As a young girl growing up in Spain, Ana Larragoity Cubillas is powerfully drawn to Puerto Rico by the diaries of an ancestor who traveled there with Ponce de Leon. And in handsome twin brothers Ramon and Inocente—both in love with Ana—she finds a way to get there. Marrying Ramon at the age of eighteen, she travels across the ocean to Hacienda los Gemelos, a remote sugar plantation the brothers have inherited. But soon the Civil War erupts in the United States, and Ana finds her livelihood, and perhaps even her life, threatened by the very people on whose backs her wealth has been built: the hacienda’s slaves, whose richly drawn stories unfold alongside her own in this epic novel of love, discovery and adventure.
|Publisher:||Knopf Doubleday Publishing Group|
|Product dimensions:||5.22(w) x 8.00(h) x 0.95(d)|
About the Author
Esmeralda Santiago is the author of the memoirs When I Was Puerto Rican, Almost a Woman, which she adapted into a Peabody Award–winning film for PBS’s Masterpiece Theatre, and The Turkish Lover; the novel América’s Dream; and a children’s book, A Doll for Navidades. Her work has appeared in The New York Times, The Boston Globe, and House & Garden, among other publications, and on NPR’s All Things Considered and Morning Edition. Born in San Juan, Puerto Rico, she lives in New York.
Read an Excerpt
“Her Small Person”
The horizon was smudged, like a bruise, but as the Antares approached land, a veiled green pyramid emerged from the haze. Ana grabbed Ramón’s arm and bounced on her toes, unable to contain her excitement.
“Is that it?”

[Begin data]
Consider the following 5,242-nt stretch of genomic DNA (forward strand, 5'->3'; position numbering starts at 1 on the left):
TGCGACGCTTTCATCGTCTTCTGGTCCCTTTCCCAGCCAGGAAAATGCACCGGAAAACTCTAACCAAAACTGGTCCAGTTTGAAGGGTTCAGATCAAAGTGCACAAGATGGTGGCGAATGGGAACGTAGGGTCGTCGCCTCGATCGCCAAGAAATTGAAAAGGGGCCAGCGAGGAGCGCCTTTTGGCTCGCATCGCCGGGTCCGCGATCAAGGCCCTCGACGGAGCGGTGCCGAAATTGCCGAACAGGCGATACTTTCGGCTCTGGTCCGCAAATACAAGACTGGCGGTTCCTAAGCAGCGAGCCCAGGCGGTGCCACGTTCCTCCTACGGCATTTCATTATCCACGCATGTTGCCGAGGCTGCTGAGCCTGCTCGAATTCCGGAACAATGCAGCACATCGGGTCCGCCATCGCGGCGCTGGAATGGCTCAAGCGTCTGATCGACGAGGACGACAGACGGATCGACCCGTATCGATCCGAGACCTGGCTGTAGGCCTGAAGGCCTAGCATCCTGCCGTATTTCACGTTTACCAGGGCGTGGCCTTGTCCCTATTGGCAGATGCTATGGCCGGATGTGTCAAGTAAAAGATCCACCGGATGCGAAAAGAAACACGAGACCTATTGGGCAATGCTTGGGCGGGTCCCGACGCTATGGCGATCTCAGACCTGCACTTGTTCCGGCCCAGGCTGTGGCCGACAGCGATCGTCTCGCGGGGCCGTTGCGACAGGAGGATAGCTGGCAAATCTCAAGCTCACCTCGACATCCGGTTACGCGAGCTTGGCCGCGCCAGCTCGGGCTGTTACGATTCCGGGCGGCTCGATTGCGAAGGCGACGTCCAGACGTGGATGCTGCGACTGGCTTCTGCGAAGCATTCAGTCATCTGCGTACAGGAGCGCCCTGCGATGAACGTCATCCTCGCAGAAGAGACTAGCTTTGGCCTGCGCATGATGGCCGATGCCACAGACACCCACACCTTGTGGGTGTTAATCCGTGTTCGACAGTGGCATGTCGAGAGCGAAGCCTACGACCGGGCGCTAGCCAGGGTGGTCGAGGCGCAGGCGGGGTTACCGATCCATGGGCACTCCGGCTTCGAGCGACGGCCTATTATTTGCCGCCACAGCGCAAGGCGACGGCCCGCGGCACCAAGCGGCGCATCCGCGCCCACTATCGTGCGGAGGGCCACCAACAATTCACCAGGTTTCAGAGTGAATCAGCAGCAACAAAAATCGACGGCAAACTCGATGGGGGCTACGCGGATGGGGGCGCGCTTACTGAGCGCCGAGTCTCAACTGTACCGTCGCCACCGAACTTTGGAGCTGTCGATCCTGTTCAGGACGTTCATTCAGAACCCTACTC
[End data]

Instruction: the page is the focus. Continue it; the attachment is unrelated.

Ramón wove her left hand through his elbow, and brought her gloved fingers to his lips. “We’ll soon be inside the harbor.”
“You can make out San Felipe del Morro.” Inocente pointed to a mustard-colored headland over the frothing surf.
“Impregnable,” Inocente added. “Spanish military engineering at its best.”
Other passengers pushed closer to the rail, craned their necks, adjusted their hats and bonnets to shade their eyes from the blinding sun. Crewmen hopped around the deck in a dance of sail lowering, rope loosening, latch securing, and the tying down of canvas-wrapped bundles. As the vessel glided through the protected passage into the broad harbor, Ana’s breath quickened. This is it, she thought, Puerto Rico. A sense of déjà vu made her dizzy.
“Now I know what my ancestors must have felt,” she said, “seeing land after weeks at sea. . . .”
“Let’s hope we have the luck of those who became rich and not the luck of those eaten by the Caribs,” muttered Inocente.
Ramón and Ana laughed. Some passengers standing nearby glanced at them nervously and gave them a bit more room. The brothers exchanged an amused look over Ana’s head. She put her other arm through Inocente’s so that they were linked to each other through her. She sighed happily as the walled city came into view.
“At last,” she said softly. “We’re here at last.”
She closed her eyes and mentally etched the date into memory: Wednesday, October 16, 1844.
It was early morning, and the harbor was thick with two- and three-masted schooners, barges, sloops, and fishing boats vying for lanes, most of them flying the red-and-gold Spanish flag. San Juan rose from the waterfront behind the thick walls that protected it from invasions and enemy attacks from the Atlantic Ocean. Wide swatches of green peppered the hill, gardens, or pastures—Ana couldn’t tell—but closely packed buildings intersected by roads and alleys defined most of the land. Several towers topped by crucifixes were scattered across the citadel, their bells echoing over the water. To Ana, San Juan looked like Cádiz, the city they’d left three thousand miles behind in Spain.